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James Draper St. Clair (April 14, 1920 – March 10, 2001) was an American lawyer, and practiced law for many years in Boston with the firm of Hale & Dorr. He was the chief legal counsel for President Richard Nixon during the Watergate Scandal.


Early lifeEdit

James St. Clair was born on April 14, 1920, in Akron, Ohio.[1] He was raised in a number of Midwest cities, including Erie, Pennsylvania, Buffalo, New York, and Albany, New York.[2] He received a bachelor's degree from the University of Illinois in 1941. From 1942 to 1945 was an officer in the United States Navy. He graduated from Harvard Law School in 1947 and joined the firm of Hale & Dorr two years later. He became a senior partner in 1954.[1]

Legal careerEdit

Army–McCarthy hearingsEdit

St. Clair first gained notice while assisting Joseph Welch in the Army–McCarthy hearings of 1954.[2] St. Clair selected Fred Fisher to assist with the case. Fisher was sent home before the hearings began after Welch confirmed his prior membership in the National Lawyers Guild, an organization accused of Communist sympathies. Joseph McCarthy attacked Fisher's membership in the group, which led to Welch's famous line "Have you no sense of decency, sir? At long last, have you left no sense of decency?"[3]

In 1955, St. Clair assisted with the defense of Wendell H. Furry, a Harvard physics professor who was charged with Contempt of Congress for refusing to testify before McCarthy and the Senate Permanent Subcommittee on Investigations.[4]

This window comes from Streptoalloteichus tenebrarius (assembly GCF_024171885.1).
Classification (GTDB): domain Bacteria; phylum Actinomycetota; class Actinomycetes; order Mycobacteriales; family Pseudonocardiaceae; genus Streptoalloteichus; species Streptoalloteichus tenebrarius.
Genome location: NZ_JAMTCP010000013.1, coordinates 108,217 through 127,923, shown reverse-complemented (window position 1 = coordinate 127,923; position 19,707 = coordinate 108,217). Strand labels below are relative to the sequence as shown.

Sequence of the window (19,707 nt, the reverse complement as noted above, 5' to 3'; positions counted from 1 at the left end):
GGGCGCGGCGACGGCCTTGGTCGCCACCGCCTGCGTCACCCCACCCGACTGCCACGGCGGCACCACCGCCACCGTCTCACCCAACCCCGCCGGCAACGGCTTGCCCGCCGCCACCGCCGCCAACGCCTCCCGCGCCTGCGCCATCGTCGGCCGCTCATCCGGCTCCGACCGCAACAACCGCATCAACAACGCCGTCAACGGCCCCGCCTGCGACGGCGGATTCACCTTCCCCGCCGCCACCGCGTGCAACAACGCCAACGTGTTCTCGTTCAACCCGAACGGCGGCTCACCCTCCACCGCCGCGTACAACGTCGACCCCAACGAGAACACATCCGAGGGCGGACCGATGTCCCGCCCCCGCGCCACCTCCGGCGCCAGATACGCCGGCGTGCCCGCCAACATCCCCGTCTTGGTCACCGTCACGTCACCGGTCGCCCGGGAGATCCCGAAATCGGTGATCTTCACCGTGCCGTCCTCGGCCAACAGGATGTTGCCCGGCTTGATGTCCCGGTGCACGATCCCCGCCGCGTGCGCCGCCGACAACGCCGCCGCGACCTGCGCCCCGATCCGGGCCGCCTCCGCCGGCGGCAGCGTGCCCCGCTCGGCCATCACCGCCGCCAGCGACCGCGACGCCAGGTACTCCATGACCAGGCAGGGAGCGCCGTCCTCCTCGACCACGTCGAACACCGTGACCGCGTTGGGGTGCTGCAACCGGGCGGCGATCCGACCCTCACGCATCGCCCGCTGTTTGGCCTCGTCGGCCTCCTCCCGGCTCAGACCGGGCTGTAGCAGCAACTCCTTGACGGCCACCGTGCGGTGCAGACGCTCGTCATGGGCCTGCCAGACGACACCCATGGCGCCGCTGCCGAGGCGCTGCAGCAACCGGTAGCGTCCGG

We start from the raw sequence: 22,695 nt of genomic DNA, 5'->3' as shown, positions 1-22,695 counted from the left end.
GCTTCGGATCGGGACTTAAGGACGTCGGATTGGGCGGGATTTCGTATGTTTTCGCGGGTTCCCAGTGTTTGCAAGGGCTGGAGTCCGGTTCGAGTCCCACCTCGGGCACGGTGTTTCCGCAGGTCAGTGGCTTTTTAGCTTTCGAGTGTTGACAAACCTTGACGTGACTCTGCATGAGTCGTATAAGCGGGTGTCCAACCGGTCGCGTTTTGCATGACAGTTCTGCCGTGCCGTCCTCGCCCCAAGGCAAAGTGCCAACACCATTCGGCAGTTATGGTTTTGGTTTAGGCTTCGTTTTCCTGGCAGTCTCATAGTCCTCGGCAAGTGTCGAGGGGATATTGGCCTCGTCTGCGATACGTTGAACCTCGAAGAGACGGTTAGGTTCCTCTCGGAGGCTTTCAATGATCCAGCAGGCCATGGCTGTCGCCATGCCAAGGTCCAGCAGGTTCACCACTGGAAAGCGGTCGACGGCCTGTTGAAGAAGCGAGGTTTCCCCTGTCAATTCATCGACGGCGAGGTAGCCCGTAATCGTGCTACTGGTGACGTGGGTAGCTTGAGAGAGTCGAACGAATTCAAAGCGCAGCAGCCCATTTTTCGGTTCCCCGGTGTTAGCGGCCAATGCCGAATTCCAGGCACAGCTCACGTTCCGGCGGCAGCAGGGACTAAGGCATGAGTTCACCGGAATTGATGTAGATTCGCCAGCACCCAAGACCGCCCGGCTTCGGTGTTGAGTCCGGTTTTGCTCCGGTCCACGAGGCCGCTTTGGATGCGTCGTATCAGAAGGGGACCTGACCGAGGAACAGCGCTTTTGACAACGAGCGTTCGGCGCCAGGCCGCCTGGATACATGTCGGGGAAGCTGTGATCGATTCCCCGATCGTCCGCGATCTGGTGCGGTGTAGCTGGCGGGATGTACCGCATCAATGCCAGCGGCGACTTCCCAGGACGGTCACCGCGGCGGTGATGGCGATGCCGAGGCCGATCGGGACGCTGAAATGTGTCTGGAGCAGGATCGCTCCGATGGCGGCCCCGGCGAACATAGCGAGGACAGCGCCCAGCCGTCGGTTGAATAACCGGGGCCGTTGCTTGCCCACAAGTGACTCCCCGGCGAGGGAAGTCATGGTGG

1960s and 70sEdit

In 1961, he was hired by Massachusetts Governor John A. Volpe to prepare removal proceedings against Boston police commissioner Leo J. Sullivan.[5] The following year he handled the removal proceedings against state waterways director Rodolphe G. Bessette following Bessette's indictment for perjury and conspiracy.[6] In 1967 he defended Frederick Wiseman when the Massachusetts government attempted to censor Titicut Follies, Wiseman's documentary about the conditions of Bridgewater State Hospital. In 1968 he defended William Sloane Coffin, a Yale chaplain who was found guilty of treason for advising students to avoid the draft (Coffin's counsel during the appeals process, Arthur Goldberg, got the conviction overturned).[2] In 1972, the Massachusetts Supreme Judicial Court appointed St. Clair and Raymond Young to investigate the complaints against Judge Jerome P. Troy.[7] During the early 1970s, St. Clair served as the chief counsel for the Boston School Committee in a lawsuit that led to court ordered bussing.[2] He left the case to become counsel for President Nixon and Hale & Dorr resigned from the case that following year when the school committee refused to approve a citywide busing plan.[8]

Counsel for Richard NixonEdit

In December 1973, St. Clair was appointed as a special counsel to Richard Nixon.[9] He had previously been offered the position of chief litigator for special prosecutor Archibald Cox, however he chose to work for Nixon instead, as he wanted to be in charge rather than report to another attorney.[2] He assisted Republican counsel to the House Judiciary Committee Albert E. Jenner Jr. and defended Nixon before the United States Supreme Court in United States v. Nixon. The court ruled unanimously against Nixon.[10] Nixon resigned on August 9, 1974 and St. Clair's assignment as his legal counsel ended on August 14 after completing Judge John Sirica's request to make a final search for a missing White House tape.[9]